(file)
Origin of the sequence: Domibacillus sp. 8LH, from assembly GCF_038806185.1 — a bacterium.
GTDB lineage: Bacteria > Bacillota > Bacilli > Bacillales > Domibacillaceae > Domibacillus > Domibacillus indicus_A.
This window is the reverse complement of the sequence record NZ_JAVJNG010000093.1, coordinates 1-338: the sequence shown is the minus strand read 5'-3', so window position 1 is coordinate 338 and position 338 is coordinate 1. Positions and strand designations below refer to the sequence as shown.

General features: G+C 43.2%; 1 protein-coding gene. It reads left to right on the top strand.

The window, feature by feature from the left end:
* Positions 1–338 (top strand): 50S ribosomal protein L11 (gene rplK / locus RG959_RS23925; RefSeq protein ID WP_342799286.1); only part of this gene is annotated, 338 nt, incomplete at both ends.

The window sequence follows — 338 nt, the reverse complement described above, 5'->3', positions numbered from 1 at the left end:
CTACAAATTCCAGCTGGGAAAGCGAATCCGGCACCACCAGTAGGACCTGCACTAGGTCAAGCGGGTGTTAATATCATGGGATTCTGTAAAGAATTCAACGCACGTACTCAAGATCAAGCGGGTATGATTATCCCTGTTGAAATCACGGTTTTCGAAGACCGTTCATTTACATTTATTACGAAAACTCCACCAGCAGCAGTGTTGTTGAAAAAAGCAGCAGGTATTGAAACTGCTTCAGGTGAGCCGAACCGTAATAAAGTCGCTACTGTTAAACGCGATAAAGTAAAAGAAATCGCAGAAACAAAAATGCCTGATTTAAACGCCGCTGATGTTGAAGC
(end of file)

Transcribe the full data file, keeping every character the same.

Origin of the sequence: Domibacillus sp. 8LH, from assembly GCF_038806185.1 — a bacterium.
GTDB lineage: Bacteria > Bacillota > Bacilli > Bacillales > Domibacillaceae > Domibacillus > Domibacillus indicus_A.
This window is the reverse complement of the sequence record NZ_JAVJNG010000093.1, coordinates 1-338: the sequence shown is the minus strand read 5'-3', so window position 1 is coordinate 338 and position 338 is coordinate 1. Positions and strand designations below refer to the sequence as shown.

General features: G+C 43.2%; 1 protein-coding gene. It reads left to right on the top strand.

The window, feature by feature from the left end:
* Positions 1–338 (top strand): 50S ribosomal protein L11 (gene rplK / locus RG959_RS23925; RefSeq protein ID WP_342799286.1); only part of this gene is annotated, 338 nt, incomplete at both ends.

The window sequence follows — 338 nt, the reverse complement described above, 5'->3', positions numbered from 1 at the left end:
CTACAAATTCCAGCTGGGAAAGCGAATCCGGCACCACCAGTAGGACCTGCACTAGGTCAAGCGGGTGTTAATATCATGGGATTCTGTAAAGAATTCAACGCACGTACTCAAGATCAAGCGGGTATGATTATCCCTGTTGAAATCACGGTTTTCGAAGACCGTTCATTTACATTTATTACGAAAACTCCACCAGCAGCAGTGTTGTTGAAAAAAGCAGCAGGTATTGAAACTGCTTCAGGTGAGCCGAACCGTAATAAAGTCGCTACTGTTAAACGCGATAAAGTAAAAGAAATCGCAGAAACAAAAATGCCTGATTTAAACGCCGCTGATGTTGAAGC